Off-The-Plan - Reduce The Dubious

Market Insights
9 years ago
6 minutes

OFF THE PLAN: Pointers to reduce risk of a dubious ‘Off the Plan’ development

Buying off the plan is a strategy, which can be excellent, but it can also equally be fraught with danger. Whilst there are benefits, such as reduced stamp duty (paid on the land value only), greater value of cost of construction as a component of the overall purchase price, and acquiring the rights to the property at today’s price rather than the price on completion, there are disadvantages such as the risk being undertaken by the purchaser, as the contract will become unconditional (no longer subject to finance) long before applying for a loan to settle on the property, the developer may be pricing the development to factor in some capital growth, so the purchaser may not in fact benefit much by locking in a price on the property in today’s dollars.

There are some basic rules or rather considerations designed to lessen the risk when purchasing an investment property using this strategy.

The most important research that should be undertaken is on the supply and demand forces in the suburb in conjunction with population growth. Often property marketing companies will manipulate the perceptions of the potential purchasers of these properties by only advertising how great population growth may be in the area but not in conjunction with supply and demand. Understanding where in the property cycle the state and suburb are in will also help.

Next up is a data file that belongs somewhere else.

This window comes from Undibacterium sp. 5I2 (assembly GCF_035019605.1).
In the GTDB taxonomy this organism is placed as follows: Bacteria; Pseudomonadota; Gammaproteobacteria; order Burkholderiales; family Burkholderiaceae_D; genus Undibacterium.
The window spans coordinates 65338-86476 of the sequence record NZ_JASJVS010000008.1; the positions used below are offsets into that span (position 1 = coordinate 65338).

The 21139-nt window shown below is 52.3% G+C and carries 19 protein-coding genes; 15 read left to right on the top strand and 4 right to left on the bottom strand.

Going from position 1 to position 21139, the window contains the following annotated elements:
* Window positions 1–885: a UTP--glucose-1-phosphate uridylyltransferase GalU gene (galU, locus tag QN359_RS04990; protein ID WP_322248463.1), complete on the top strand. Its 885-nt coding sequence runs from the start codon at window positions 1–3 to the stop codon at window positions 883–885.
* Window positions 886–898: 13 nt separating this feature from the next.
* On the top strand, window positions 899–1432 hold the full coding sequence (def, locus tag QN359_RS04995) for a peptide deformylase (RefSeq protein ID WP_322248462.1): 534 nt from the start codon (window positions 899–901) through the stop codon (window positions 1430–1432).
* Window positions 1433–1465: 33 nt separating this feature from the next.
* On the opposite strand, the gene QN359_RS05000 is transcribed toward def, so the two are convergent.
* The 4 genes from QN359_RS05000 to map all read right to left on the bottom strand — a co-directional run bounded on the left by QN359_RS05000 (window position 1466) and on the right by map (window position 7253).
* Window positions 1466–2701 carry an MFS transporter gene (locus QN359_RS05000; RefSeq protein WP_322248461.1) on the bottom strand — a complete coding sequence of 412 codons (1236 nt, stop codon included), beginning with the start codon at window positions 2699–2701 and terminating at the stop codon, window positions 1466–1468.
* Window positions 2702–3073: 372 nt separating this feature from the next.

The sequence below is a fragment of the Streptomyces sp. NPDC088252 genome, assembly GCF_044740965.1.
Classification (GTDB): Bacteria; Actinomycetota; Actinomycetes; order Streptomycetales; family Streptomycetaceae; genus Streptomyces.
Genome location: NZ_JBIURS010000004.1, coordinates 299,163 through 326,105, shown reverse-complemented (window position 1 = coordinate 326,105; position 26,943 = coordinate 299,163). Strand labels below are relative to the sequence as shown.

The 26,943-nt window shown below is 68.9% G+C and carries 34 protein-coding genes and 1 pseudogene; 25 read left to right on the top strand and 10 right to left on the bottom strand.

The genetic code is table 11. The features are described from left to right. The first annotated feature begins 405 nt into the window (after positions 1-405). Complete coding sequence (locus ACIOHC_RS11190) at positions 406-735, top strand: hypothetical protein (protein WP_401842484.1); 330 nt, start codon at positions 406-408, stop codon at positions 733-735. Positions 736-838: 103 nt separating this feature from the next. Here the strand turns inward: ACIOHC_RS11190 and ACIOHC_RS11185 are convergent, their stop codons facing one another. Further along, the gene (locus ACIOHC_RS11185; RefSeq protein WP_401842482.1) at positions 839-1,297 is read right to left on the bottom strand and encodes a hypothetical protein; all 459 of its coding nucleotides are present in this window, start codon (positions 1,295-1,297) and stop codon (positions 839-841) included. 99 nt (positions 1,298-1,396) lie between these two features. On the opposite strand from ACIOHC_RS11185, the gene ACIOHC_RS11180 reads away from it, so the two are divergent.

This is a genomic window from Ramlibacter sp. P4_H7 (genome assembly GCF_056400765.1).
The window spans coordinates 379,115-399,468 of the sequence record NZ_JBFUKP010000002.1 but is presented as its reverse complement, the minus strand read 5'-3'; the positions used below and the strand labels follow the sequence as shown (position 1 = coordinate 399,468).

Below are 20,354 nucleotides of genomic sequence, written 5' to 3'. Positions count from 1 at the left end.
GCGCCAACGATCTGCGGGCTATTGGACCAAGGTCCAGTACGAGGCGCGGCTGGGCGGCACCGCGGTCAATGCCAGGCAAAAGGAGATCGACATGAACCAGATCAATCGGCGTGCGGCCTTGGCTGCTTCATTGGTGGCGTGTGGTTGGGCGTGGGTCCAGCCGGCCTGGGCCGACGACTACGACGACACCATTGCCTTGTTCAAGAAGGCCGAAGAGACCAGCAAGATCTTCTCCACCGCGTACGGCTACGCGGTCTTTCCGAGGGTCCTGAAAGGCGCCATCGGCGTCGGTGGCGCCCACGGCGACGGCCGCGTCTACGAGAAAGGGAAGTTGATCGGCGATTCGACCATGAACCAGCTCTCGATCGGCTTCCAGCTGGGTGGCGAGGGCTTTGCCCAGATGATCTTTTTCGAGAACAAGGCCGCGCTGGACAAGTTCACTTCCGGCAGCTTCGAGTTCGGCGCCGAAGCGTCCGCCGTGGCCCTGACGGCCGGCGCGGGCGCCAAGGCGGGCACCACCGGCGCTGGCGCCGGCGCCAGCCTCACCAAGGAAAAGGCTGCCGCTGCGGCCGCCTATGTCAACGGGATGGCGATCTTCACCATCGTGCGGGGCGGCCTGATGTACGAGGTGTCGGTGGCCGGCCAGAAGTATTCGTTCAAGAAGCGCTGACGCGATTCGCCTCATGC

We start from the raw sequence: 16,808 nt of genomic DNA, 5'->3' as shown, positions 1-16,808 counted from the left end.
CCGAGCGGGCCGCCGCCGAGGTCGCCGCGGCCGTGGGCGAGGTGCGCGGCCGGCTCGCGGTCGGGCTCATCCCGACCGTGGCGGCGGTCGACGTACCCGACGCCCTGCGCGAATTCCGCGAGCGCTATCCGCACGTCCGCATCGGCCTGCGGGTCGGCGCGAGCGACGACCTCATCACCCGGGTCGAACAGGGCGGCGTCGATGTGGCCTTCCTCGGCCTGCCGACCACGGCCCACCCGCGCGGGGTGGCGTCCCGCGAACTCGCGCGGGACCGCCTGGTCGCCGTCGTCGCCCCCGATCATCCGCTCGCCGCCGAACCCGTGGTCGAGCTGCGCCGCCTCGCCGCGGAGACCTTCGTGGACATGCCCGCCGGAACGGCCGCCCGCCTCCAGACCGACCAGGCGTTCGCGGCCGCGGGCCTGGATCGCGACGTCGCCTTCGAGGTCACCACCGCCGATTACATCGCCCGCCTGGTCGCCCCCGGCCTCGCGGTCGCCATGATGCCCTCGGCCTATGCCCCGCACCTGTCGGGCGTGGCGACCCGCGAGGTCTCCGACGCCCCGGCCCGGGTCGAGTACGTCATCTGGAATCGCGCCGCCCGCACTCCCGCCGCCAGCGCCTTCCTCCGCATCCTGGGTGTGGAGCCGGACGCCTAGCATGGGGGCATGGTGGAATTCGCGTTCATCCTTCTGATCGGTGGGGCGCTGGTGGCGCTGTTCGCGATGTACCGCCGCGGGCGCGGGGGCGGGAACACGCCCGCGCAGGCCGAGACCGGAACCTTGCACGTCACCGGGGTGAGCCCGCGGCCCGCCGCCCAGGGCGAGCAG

Always consider avoiding high density and/or high-rise developments. Why be forced to compete with hundreds of other people to tenant the property and compete with many when eventually selling the property. The higher the percentage of the development sold to investors rather than owner-occupiers increases this risk. Purchasing a more boutique development, representing elements of scarcity and uniqueness is a huge advantage. Banks normally will not lend above 80% in high-density developments anyway, normally not over 4 floors and 20-30 apartments.

The buyer is wise to ensure the internal size is over 50sq metres, making it more favourable for a bank to lend against it. Be careful with what the developer states the size as being as it could include walls, and wall cavities rather than the actual space between the walls. Valuers are quick to pick up on this and it leads to loans not being approved.

Seeking good advice on the purchase contract before signing is always important but there is more of a significant benefit in doing this when buying ‘off the plan’. The stipulations around the sunset clause and body corporate are important to understand. Sometimes developers may just want to corral a group of investors for maybe up to 4 years, so considering the opportunity cost with the deposit monies being tied up for this long is important. By avoiding high density and high-rise developments, the risk of long periods of construction is reduced, given there are fewer units in the development. Make sure if there is a car park, that it is listed on title in the contract.